Nobody bargained for the central bank to print money in 2018 for output gap targeting, and trigger currency crises when taxes were raised by Mangala Samaraweera and Eran Wickremeratne.

Nobody bargained for the multiple currency crises which triggered forex shortages and the central bank was unable to buy dollars for rupees to settle dollar loans and instead ratcheted up sovereign bond holdings.

China also had to give budget finance loans to settle its liabilities due to forex shortages triggered by flexible inflation targeting cum output gap targeting.

Nobody bargained for the CPC to ratchet up its borrowings as forex shortages were triggered by ‘flexible inflation targeting’ cum ‘output gap targeting ‘and for the state banks to be bought to the brink of collapse.

Nobody bargained for the CPC to be barred from buying dollars for rupees, and for it to ratchet up dollar borrowings instead of buying dollars for rupees generated by Mangala Samaraweera’s price formula and for the rupee to be deposited in state bank repos after flexible inflation targeting.

Nobody bargained for Samaraweera’s price formula to be betrayed by flexible inflation targeting and central bank independence.

Impossible Trinity

A flexible peg with output targeting is subject to what is known as the impossible trinity of monetary policy objectives.

In fact, there has to be a commission of inquiry on how the CPC was barred from using the money from the price formula to buy dollars and was instead made to get suppliers’ credit and run up massive dollar loans in exactly the same way as the government borrowed through ISBs and China budget support loans to run up foreign debt and eventual default.

That central bank independence solves monetary problems is a Western myth.

Monetary problems are created by Anglo-Saxon flexible policy and output targeting by central bank governors who believe in what was taught at Cambridge, Oxford, Harvard and a host of saltwater universities even now. The IMF is no better. It also draws from the same universities.

Currency crises are created by third rate monetary policy where exchange and monetary policies conflict.

There are two regimes that work without conflicts.

Clean floating exchange rate regimes are found in developed countries, where the monetary base is entirely created by domestic assets (open market operations) and its growth is controlled by an inflation target.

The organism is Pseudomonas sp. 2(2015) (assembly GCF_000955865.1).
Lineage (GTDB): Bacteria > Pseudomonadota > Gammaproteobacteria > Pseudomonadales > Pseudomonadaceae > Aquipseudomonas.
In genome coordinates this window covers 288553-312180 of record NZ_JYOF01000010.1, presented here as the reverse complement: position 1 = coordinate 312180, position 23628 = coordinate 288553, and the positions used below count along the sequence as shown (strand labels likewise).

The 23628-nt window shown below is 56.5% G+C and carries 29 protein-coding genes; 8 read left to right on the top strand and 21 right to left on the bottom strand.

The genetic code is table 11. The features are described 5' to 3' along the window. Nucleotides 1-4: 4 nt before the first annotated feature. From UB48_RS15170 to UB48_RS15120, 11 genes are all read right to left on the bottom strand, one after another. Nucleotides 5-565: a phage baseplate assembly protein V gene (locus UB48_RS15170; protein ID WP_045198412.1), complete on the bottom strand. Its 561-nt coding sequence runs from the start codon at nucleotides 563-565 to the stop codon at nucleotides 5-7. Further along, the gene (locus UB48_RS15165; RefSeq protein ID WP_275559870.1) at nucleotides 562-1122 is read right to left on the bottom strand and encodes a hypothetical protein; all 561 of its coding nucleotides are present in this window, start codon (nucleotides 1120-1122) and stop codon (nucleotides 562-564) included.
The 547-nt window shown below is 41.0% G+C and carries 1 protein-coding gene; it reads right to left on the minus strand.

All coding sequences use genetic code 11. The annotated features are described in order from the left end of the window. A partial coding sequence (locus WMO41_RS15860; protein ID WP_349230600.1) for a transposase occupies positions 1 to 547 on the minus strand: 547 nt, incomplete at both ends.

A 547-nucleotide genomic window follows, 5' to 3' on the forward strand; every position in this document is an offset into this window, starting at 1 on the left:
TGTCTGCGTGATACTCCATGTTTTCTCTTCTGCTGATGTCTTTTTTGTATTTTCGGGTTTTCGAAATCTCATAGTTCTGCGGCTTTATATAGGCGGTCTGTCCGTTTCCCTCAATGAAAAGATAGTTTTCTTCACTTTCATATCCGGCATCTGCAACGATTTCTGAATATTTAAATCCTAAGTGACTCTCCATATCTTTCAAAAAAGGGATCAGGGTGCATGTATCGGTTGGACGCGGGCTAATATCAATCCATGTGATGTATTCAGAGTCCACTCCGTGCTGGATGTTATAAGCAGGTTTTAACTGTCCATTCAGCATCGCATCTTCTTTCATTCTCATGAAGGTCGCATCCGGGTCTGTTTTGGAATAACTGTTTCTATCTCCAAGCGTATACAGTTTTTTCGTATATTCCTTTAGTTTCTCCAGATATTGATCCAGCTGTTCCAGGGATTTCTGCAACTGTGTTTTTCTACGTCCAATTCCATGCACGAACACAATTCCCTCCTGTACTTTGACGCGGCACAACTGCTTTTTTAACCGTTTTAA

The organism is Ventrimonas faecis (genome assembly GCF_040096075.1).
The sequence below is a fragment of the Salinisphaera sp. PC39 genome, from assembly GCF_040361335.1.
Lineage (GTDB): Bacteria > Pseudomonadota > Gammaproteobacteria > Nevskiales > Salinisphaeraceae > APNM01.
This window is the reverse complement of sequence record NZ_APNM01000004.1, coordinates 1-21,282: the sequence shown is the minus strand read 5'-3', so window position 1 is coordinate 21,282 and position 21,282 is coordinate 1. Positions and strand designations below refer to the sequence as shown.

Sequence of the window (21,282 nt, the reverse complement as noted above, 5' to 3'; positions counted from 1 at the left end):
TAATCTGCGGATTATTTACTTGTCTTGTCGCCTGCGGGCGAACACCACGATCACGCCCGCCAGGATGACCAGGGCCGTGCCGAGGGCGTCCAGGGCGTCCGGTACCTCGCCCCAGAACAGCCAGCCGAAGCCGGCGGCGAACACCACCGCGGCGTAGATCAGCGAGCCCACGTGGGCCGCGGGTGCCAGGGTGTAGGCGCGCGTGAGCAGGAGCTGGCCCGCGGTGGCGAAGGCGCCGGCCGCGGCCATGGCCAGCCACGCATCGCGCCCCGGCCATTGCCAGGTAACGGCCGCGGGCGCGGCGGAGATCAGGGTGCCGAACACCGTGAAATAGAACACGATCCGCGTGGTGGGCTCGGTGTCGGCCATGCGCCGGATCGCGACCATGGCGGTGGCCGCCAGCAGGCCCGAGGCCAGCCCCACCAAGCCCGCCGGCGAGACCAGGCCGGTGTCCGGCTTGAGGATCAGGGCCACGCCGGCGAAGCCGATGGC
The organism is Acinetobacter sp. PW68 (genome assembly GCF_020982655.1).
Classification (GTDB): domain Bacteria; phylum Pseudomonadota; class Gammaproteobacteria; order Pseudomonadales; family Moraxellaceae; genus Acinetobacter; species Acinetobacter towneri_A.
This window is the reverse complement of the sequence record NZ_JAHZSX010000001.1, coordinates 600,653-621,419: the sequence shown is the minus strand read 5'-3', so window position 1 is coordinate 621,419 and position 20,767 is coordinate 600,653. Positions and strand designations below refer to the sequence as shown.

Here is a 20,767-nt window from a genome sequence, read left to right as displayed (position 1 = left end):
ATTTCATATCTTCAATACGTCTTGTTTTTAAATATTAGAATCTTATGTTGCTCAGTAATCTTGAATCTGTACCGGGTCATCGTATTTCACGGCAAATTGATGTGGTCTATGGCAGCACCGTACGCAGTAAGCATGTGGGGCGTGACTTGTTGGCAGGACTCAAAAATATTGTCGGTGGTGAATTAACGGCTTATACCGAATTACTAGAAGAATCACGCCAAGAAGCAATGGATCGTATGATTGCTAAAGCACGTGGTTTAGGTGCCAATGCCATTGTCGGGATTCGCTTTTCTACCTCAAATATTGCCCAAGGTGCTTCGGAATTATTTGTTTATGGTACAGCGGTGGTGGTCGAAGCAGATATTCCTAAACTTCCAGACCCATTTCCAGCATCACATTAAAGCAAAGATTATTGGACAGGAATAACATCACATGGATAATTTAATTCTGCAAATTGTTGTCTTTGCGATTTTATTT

In a hard peg or mostly consistent pegs, the monetary base is created entirely by foreign assets and the short term interest rate floats. There is no fixed policy rate enforced by money printing.

All other regimes, called soft-pegs, managed floats, dirty floats or the latest fashionable label, flexible exchange rates that are found in poor third world countries, Africa and Latin America, are intermediate regimes that collapse and depreciate.

It is practically not possible for a floating rate regime to experience a currency crisis (the central bank does not buy or sell foreign exchange for imports or any other purpose).

But soft-pegged countries do and it comes into conflict with the policy rate and they go to the IMF often.

And because the IMF gives loans to the central bank in a bailout it must operate a peg and buy dollars in the market to repay the loan. Therefore an IMF bailed out country will never graduate into a first world monetary regime.

The economists in the troubled country may also have a belief that they do not deserve a floating rate.

It may be due to an inferiority complex or simple fear of floating.

They also fear or do not believe an exchange rate can be fixed through a credible regime such as a currency board, even though with their own eyes they can see countries that do it, but their country has not done so in their own lifetimes.

The US does not want countries to fix their exchange rates in a false belief that East Asia became export powerhouses at the expense of the US with fixed exchange rates which are undervalued.